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Outlandish Lawyer Gets No Objections From His Many Staid Clients

Business -- April 2, 1997
By MARY FLOOD Staff Reporter of THE WALL STREET JOURNAL

IRVING -- Jim Karger started out in 1976 as a button-down, union-fighting lawyer. Two decades later, he's still a corporate labor lawyer, but he's hardly button-down. In fact, in the group photo on his law firm's 1997 calendar, he's wearing a gold hoop earring -- and no shirt at all.

Mr. Karger, it's safe to say, isn't like most corporate labor lawyers. In his speeches to management groups, for which he commands $1,500 to $3,000 a pop, he says what few others would. A seminar on disability law is titled: "Excuse Me, But I Notice You Have Only One Leg." His speech on mental illness is called: "Are You Mental, Or What?" In "Hiring: Your First Chance To Blow It," Mr. Karger talks about why not to hire violent felons. And in "Happy Birthday, You're Fired," he tells how to legally lay off older workers.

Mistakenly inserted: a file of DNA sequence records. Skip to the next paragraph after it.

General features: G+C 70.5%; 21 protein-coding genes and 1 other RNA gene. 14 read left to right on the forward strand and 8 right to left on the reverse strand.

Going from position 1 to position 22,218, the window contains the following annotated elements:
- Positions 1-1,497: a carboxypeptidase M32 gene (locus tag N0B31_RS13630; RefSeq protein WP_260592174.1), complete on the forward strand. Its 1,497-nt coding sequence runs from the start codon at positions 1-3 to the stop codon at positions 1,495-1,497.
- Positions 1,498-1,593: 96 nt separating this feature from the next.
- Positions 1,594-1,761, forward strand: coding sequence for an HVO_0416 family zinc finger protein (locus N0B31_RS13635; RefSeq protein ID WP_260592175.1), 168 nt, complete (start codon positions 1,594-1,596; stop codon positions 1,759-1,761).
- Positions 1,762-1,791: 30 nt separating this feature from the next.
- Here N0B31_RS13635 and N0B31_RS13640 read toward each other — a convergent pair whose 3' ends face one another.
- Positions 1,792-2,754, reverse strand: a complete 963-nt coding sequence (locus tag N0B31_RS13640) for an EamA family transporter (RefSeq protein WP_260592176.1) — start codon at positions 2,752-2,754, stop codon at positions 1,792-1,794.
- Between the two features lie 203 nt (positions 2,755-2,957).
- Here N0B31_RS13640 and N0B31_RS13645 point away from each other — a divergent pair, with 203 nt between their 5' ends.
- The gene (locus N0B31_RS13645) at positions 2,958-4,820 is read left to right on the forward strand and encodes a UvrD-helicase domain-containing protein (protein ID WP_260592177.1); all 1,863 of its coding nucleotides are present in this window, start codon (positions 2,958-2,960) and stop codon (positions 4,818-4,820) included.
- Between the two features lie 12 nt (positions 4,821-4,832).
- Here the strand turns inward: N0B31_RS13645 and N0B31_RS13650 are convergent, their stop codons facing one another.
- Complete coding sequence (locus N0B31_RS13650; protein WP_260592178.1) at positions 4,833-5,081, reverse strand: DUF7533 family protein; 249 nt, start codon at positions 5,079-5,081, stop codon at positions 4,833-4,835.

Every week, he tests the boundaries of good taste in a local newspaper column filled with liquor-laced stories and fantasies that rarely have anything to do with the law. Even the newsletter his firm sends to clients is brimming with attitude.
So why do such staid corporate management clients as Coca-Cola bottlers, the Adolphus Hotel and Nissan and Chrysler dealerships tolerate such irreverence in their labor lawyer? Because it's a key to his success. In all, Mr. Karger has waged more than 60 antiunion campaigns, and he has won them all.

Respect and Renown